- Actores: Robert Dean Smith, Iréne Theorin, Robert Holl, Jukka Rasilainen
- Directores: Christoph Marthaler
- Formato: Cofre, Clásica, Sonido DTS Surround, DVD Audio, DVD, Subtitulado, Pantalla ancha, Importación
- Audio: Alemán (DTS 5.0), Alemán (PCM Stereo)
- Subtítulos: Inglés, Francés, Alemán, Español
- Región: Todas las regiones
- Relación de aspecto: 1.78:1
- Número de discos: 3
- Calificación FSK: No recomendada para menores de 6 años. No se nos ha facilitado la calificación española por edades (ICAA), pero puedes consultarla en la página oficial del ICAA. Las calificaciones por edad y/o versiones de otros países no siempre coinciden con la española. Más información sobre las diferentes calificaciones por edad.
- Estudio: Opus Arte (Naxos Deutschland GmbH)
- Duración: 292 minutos
- ASIN: B002QEXC6W
- Clasificación en los más vendidos de Amazon: nº92.322 en Cine y Series TV (Ver el Top 100 en Cine y Series TV)
Wagner: Tristan und Isolde - Bayreuther Festspiele (2009) [3 DVDs] [Alemania]
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Descripción del producto
"Recorded live at the Bayreuth Festival in July & August 2009, this production marks the beginning of an exciting new long-term partnership between the Bayreuth Festival and Opus Arte. The prestigious music festival takes place each year in northern Germany in a theatre that Wagner himself personally supervised the design and construction of. The festival has become a pilgrimage destination for Wagner enthusiasts, who often have to wait up to ten years to obtain a ticket! Katharina Wagner, the great-grand daughter of Richard Wagner, is currently codirector of the festival together with her sister Eva Wagner-Pasquier. Tristan und Isolde was first performed in 1865 and provided inspiration to many composers including Mahler, Strauss, Szymanowski and Berg. It is widely acknowledged as one of the peaks of the operatic repertoire, and has been performed regularly since its premiere. This production, by renowned director Christoph Marthaler, stars leading Wagner exponents Robert Dean Smith and Iréne Theorin in the title roles, supported by the Bayreuth Festival Chorus and Orchestra conducted by Peter Schneider.
<h3 class=""productDescriptionSource"">Press Reviews
"Peter Schneider conducted with real feeling for the score and the prelude to the first act stole upon the ear with the magic of Bayreuth's amazing acoustics. Robert Dean Smith is now a fine Tristan with a really beautiful voice...Robert Holl made a moving King Marke, his magnificent bass nobly used. Some of the most beautiful singing came from Clemens Bieber's Young Seaman at the beginning." (The Stage)
"In Tristan the standard of conducting and singing is high. Peter Schneider draws seamless playing from the orchestra, contouring Wagner's long arcs of sound as only someone of his experience can do. Iréne Theorin and Robert Dean Smith make a well-balanced couple - she all temperament and sound, he emotionally neutral but vocally flawless." (The Financial Times)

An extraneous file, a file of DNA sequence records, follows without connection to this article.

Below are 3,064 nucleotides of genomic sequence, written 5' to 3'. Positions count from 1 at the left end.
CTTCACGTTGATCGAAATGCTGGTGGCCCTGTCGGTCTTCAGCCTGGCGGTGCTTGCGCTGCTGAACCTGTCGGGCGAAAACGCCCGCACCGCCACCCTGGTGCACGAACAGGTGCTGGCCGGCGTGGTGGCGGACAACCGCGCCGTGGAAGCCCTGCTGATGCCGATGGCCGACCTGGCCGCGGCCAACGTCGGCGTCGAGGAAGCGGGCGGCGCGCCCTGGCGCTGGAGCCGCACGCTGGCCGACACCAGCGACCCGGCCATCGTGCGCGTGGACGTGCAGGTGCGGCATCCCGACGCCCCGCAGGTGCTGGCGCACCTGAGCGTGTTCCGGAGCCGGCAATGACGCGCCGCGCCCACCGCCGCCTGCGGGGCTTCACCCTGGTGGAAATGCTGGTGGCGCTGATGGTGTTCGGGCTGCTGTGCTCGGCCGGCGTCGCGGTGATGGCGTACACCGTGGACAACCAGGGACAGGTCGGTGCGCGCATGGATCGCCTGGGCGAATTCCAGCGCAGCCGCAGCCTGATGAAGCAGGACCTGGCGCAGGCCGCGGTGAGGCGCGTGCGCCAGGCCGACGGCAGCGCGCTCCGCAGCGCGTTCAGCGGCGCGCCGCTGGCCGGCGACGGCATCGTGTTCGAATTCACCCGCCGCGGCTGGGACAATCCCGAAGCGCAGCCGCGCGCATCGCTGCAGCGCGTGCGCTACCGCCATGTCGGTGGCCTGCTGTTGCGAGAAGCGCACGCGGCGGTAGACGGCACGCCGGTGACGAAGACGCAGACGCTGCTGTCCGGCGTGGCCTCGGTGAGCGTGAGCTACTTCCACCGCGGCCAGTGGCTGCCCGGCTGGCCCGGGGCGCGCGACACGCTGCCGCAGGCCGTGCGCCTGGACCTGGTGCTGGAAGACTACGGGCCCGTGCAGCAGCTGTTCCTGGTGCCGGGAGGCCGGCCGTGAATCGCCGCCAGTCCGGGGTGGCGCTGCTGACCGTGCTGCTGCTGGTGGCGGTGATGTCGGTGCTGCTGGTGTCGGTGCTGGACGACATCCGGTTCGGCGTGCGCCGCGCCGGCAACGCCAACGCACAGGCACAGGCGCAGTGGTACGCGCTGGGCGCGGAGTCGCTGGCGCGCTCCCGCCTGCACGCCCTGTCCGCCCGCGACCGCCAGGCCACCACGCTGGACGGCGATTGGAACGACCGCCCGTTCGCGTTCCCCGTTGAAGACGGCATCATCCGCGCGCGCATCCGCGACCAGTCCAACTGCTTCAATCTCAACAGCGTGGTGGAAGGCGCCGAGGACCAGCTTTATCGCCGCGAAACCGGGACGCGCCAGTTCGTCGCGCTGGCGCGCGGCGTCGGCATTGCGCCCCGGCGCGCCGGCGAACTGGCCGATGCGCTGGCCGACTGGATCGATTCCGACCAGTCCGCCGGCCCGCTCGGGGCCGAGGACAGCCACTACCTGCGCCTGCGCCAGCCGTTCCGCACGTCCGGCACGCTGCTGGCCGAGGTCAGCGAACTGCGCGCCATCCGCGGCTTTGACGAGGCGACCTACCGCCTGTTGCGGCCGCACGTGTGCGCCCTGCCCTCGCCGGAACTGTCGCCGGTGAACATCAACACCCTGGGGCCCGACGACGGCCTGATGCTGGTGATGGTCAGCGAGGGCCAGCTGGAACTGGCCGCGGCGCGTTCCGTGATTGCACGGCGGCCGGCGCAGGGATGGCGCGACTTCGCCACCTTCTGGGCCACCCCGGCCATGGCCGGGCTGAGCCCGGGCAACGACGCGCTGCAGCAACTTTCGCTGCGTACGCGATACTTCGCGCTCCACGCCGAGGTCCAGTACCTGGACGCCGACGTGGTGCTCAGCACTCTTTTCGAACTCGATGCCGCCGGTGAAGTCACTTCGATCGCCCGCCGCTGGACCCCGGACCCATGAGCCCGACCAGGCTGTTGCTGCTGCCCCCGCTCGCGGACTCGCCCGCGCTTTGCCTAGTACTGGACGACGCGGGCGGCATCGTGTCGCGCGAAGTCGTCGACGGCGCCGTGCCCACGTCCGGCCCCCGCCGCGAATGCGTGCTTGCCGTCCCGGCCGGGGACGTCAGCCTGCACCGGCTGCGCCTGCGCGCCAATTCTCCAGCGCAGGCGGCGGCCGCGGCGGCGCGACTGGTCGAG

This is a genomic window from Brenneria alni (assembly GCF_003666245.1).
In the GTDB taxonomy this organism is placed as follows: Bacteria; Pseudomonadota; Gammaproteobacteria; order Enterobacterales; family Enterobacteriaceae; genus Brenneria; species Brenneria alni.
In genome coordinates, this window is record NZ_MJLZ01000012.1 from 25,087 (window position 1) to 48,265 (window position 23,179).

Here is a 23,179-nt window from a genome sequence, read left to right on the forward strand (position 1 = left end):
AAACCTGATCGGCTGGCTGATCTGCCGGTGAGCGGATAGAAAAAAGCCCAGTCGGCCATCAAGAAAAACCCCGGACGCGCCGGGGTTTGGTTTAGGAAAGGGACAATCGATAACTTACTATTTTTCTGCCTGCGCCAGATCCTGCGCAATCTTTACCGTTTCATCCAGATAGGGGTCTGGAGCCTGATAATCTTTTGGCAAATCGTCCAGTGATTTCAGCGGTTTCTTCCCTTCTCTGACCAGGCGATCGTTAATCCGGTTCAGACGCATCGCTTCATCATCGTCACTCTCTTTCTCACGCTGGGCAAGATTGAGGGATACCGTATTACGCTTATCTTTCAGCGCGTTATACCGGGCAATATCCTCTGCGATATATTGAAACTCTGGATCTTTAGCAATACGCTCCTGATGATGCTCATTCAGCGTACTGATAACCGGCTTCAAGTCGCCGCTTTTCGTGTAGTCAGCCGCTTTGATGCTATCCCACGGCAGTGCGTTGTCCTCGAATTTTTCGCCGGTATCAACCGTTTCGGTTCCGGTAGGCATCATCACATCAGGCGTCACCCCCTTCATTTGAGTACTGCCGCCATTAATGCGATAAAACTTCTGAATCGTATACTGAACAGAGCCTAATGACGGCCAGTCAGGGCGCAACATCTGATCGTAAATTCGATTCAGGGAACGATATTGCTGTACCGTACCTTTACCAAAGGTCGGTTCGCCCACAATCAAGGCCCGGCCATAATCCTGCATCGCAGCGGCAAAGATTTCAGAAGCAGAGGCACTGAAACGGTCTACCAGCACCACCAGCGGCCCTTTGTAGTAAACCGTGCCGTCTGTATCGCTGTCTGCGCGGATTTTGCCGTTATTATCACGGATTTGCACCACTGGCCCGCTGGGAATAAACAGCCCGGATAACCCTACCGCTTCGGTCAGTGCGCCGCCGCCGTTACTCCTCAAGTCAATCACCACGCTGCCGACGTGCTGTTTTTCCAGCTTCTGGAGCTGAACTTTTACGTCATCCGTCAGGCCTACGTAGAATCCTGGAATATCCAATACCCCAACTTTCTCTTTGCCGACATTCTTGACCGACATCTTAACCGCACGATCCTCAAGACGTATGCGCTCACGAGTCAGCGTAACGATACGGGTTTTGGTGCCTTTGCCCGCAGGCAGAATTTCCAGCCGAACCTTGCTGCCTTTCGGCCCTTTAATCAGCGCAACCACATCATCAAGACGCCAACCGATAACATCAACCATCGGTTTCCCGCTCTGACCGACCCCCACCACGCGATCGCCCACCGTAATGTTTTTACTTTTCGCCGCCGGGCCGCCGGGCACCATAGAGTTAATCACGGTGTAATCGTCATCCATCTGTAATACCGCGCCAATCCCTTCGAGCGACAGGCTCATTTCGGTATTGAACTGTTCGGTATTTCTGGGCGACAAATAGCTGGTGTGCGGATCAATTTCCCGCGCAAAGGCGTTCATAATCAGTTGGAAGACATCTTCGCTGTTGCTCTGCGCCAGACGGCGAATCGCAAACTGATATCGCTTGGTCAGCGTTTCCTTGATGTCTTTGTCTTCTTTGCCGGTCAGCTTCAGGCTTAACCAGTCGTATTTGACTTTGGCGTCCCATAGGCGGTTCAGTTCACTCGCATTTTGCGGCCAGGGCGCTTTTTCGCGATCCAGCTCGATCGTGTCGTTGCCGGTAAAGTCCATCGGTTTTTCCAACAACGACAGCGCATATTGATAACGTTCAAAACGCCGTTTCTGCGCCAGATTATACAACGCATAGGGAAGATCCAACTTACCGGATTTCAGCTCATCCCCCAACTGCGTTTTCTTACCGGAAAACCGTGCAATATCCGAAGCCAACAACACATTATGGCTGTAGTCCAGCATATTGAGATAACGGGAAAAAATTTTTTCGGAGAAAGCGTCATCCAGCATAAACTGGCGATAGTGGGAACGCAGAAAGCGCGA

"Despite the ferocious competition, absolutely unmissable." (Gramophone)
Robert Dean Smith (Tristan)
Iréne Theorin (Isolde)
Robert Holl (König Marke )
Jukka Rasilainen (Kurwenal )
Ralf Lukas (Melot )
Michelle Breedt (Brangäne )
Bayreuth Festival Orchestra & Chorus; Peter Schneider
Stage Director: Christoph Marthaler
Catalogue Number: OA1033D
Date of Performance: 2009
Running Time: 292 minutes
Sound: 5.0 DTS Surround; PCM Stereo
Aspect Ratio: 1080i High Definition / 16:9
Subtitles: EN, FR, DE, ES
Label: Opus Arte"
Detalles del producto
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As to the performance, the cover of the Opus Arte set says it all: "Regiephobes" need not apply. This is clearly a Tristan set in the 20th century, circa the late fifties and early sixties. The set is essentially one, with adjustments made by the use of furniture and other decorations. Act I would appear to be a deck with many chairs, a cruise liner? An attractive woman, Irene Theorin is frumpily dressed. She storms across the set knocking over the chairs with great fury. Act II is an interior set and is evocative of nothing in particular. Theorin is dressed in a yellow suit that could be described as 60's chic, hair reminiscent of Jackie Kennedy. The seating arrangement for the two lovers is what you see on the cover of the DVD. The ceiling is a mass of circular neon lights periodiocally altered. Tristan would appear to be dressed as a cruise director. In Act III all the decorations (such as they are) have been stripped from the wall, and an a slightly elevated platform for a hospital bed surrounded by bars is the focus and where we find Tristan. My main complaint with the concept is that it appears to ignore the mythic element inherent in the Tristan legend--after all we in a world that contains potions of great power. In so doing Marthaler has drained away a great deal of the passion and humanity of the characters. They are more like puppets obeying his instructions. For example during Act II Isolde (white gloved) points her index finger in various directions at seeminly arbitrary times. I have no idea what this is supposed to mean. Our Tristan would appear to have been given no direction. I have read somwwhere that Flagstad had no idea of what the Isolde persona was; Theorin in a bonus film makes the remark that she is ready to go along with the director, but having sung the role a numbeer of times she also has some of her own ideas and is ready to employ them. I would like to hear more of her opinions.